Feeding the Hungry—and Lovin’ It

Four Loyola students launch The McChicken Project to support people who are experiencing homelessness in Baltimore

By Stephanie Weaver  |  Photos courtesy of The McChicken Project

One Friday night in 2015, four friends were at the drive-thru window at McDonald’s on York Road waiting for their order when a man approached their car, asking if they could spare some change.

The friends—Loyola juniors Joshua Alexander, Grant Latran, Will Mann, and David McShane, Jr.—decided to buy the man two McChicken sandwiches in lieu of giving him money.

The man was grateful. The students felt a sense of pride and purpose in helping someone in need. And as they drove the few blocks back to Loyola’s Evergreen campus, they discussed ways they might help those experiencing homelessness in Baltimore on a larger scale.

One week after their drive-thru experience, the four Loyola students pooled their cash, ordered 20 McChicken sandwiches, and drove downtown with the goal of distributing the food to those in need.

With dozens of sandwiches in tow, there was no set plan. Latran, an engineering major from Newtown Square, Pa., who had served Baltimore’s homeless population through Loyola’s Center for Community Service and Justice (CCSJ), knew many people lacking food and shelter congregate near the Healthcare for the Homeless headquarters in East Baltimore. They decided to start there.

The friends spent two hours approaching strangers on the street, introducing themselves and engaging in conversation, and handing out sandwiches and bottled water. The act of kindness was well received, and they agreed that this had to become a Friday night ritual.

The McChicken Project was born.

Today The McChicken Project (which is not formally associated with the McDonald’s restaurant company) is an official student-run initiative to feed people experiencing homelessness and hunger in Baltimore. Every Friday evening, Alexander, Latran, Mann, and McShane deliver around 60 McChicken sandwiches and two cases of bottled water to citizens of Baltimore who gather near Healthcare for the Homeless and St. Vincent de Paul Church, near the city’s Jones Falls Expressway.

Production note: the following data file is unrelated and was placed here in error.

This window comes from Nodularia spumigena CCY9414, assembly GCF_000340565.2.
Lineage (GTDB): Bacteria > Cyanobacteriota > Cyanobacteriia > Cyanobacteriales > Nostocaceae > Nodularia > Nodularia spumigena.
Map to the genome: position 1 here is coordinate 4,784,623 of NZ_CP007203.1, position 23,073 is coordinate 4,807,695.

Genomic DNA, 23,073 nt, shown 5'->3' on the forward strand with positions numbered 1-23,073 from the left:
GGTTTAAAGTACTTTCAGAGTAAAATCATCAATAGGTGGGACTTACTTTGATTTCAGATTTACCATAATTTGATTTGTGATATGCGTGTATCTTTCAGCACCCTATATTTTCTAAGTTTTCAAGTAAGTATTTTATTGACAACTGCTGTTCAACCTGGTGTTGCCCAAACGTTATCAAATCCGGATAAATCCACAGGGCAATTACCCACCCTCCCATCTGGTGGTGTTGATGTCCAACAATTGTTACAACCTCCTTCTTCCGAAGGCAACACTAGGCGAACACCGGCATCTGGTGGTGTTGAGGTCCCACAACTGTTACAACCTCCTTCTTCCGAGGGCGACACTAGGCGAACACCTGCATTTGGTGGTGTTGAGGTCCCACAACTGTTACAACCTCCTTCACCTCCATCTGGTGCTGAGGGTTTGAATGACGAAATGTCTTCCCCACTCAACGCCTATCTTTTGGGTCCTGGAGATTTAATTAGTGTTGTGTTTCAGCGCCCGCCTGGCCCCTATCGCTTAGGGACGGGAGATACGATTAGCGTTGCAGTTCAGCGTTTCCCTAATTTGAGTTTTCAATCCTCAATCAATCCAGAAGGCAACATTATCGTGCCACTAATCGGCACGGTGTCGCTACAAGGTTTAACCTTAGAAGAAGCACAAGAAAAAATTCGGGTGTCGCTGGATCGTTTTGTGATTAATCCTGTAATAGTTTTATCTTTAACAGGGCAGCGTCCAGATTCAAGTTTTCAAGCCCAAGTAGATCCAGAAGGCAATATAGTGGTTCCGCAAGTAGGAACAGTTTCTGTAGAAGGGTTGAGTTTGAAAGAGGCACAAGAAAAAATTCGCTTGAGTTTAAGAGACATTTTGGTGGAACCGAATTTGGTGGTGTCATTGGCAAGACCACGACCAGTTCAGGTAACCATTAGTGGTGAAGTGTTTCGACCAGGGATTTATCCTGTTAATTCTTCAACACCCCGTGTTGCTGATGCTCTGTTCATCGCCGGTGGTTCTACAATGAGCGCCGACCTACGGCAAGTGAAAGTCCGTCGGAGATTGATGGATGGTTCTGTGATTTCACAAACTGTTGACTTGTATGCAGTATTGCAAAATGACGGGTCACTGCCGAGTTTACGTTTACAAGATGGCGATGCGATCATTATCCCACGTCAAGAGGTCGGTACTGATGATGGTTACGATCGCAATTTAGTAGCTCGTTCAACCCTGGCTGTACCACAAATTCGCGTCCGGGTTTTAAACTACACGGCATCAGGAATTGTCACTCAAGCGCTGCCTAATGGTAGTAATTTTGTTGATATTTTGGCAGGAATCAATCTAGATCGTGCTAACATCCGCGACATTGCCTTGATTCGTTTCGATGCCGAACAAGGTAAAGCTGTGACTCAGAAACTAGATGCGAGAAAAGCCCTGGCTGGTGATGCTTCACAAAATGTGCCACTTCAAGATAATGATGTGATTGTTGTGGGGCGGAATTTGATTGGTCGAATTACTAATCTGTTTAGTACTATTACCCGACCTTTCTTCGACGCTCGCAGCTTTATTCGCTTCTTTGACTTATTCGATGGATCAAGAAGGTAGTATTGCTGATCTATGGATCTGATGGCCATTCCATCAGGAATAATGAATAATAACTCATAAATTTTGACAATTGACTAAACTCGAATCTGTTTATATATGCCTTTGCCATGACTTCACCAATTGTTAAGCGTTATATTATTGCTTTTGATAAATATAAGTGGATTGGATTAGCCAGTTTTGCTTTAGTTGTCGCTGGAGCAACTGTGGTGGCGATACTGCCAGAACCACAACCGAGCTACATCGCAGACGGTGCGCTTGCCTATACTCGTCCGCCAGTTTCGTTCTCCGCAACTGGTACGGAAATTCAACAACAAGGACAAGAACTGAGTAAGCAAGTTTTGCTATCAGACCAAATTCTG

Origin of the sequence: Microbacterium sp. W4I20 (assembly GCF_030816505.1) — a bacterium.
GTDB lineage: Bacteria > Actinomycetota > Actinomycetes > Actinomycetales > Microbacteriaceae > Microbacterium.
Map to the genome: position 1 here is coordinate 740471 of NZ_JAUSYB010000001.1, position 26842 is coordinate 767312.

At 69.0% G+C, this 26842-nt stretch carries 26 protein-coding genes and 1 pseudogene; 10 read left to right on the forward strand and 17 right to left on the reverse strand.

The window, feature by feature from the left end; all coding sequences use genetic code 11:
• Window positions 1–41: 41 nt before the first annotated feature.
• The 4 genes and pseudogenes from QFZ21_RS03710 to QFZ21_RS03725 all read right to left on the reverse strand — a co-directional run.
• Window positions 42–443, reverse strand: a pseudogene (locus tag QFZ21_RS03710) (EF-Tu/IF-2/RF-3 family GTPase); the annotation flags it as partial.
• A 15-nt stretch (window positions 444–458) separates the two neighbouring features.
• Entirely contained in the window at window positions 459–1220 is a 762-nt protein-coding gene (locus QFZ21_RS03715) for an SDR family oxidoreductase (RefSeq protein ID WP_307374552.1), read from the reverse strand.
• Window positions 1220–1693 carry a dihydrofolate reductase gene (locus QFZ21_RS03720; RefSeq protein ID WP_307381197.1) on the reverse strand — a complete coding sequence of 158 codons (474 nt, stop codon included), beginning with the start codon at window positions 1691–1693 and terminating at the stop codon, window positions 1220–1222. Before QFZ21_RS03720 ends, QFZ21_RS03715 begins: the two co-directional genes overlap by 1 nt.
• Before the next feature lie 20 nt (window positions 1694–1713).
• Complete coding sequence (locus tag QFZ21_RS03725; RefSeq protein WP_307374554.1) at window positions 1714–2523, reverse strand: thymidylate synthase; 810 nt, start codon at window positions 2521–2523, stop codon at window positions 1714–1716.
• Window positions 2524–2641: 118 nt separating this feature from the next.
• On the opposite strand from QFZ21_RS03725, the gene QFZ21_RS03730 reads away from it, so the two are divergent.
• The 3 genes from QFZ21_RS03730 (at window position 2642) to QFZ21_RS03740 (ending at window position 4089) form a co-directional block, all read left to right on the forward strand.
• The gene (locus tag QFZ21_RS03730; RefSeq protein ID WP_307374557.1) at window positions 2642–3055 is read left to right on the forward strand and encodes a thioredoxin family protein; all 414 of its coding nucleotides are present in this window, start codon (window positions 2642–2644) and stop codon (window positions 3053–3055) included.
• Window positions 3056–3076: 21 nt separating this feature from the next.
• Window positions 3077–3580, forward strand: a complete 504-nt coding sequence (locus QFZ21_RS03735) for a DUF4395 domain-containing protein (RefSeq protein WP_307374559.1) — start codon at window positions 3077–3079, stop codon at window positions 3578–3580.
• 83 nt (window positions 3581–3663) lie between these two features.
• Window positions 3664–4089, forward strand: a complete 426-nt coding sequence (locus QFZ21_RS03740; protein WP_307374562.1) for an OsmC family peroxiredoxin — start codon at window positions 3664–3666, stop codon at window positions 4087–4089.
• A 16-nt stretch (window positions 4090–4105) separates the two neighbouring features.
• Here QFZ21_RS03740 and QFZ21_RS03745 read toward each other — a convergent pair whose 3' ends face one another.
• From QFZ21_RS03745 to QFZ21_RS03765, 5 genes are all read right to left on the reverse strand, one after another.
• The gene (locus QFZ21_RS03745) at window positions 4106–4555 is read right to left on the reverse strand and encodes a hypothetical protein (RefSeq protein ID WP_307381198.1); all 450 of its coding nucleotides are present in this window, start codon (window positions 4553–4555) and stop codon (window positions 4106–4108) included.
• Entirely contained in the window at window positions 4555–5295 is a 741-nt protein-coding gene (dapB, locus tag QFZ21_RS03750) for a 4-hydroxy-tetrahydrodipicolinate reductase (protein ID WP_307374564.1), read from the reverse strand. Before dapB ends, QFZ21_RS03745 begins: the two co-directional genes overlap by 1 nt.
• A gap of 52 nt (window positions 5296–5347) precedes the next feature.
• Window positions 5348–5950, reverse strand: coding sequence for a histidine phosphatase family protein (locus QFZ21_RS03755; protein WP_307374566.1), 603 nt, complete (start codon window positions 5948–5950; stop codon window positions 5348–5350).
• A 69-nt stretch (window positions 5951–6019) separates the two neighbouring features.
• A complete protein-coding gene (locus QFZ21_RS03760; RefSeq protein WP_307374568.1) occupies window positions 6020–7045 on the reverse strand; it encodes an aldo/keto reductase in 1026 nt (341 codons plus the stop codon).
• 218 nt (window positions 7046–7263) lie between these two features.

In addition to a hot meal, the students provide McChicken Project-branded T-shirts and hats to the people they encounter, and they hope to be able to provide branded blankets during the winter months. All food and clothing has been funded by the students’ own money or through donations received through their website. Last year, donations totaled more than $2,000.

The students said they knew their service met a need after their first few outings, because they were having to order more sandwiches with each passing week. Eventually, they had to convince the local McDonald’s that their now-weekly phone call to pre-order 60 McChicken sandwiches for pickup was not a prank..

The smiles as they handed out the sandwiches each week were contagious, they said.

“The best part is talking to people,” said Mann, a political science major from Naperville, Ill., about the weekly trips downtown. “We know them now.”

The project has also opened their eyes to the issues of homelessness and hunger in Baltimore and to how many people it impacts.

Alexander, an economics major from Canandaigua, N.Y., recalled seeing a father with two small children on one of their first nights handing out food. It made all four students realize how important their project was for so many who couldn’t afford a meal—especially children.

“This experience has taught me that homelessness is more prevalent than I thought, and no one is excluded from it,” said David McShane, Jr., a pre-dental biology and psychology major from Marshfield, Mass. Prior to founding this project, McShane admitted he thought of those experiencing homelessness primarily as male adults. He has come to realize that families, women, and children are also affected—and they too require services and resources.

As The McChicken Project expanded, the students looked for ways to involve their peers. In addition to serving alongside the founders of the project on Friday evenings, Loyola students can donate. An incentive program that awards donors who pledge $15 or more receive a McChicken Project T-shirt or hat, which in turn supports promotion and program awareness.

While they don’t have formal plans for the continuation of the project after they graduate from Loyola in May 2018, their hope for the future is to continue the program in Baltimore—and expand it to their home states (Pennsylvania, Illinois, New York, and Massachusetts) to alleviate homelessness and hunger on a national scale.

They also hope to introduce the project to other colleges and universities. The McChicken Project website offers other colleges the opportunity to franchise a chapter at another institution.

In the meantime, their focus remains in the city they call home, Baltimore, on growing their project here, and on connecting with and serving others.

“We’ve always had this idea and drive to do something bigger than ourselves, to try to help out the larger community,” Mann said. “This project coming to fruition has been awesome.”

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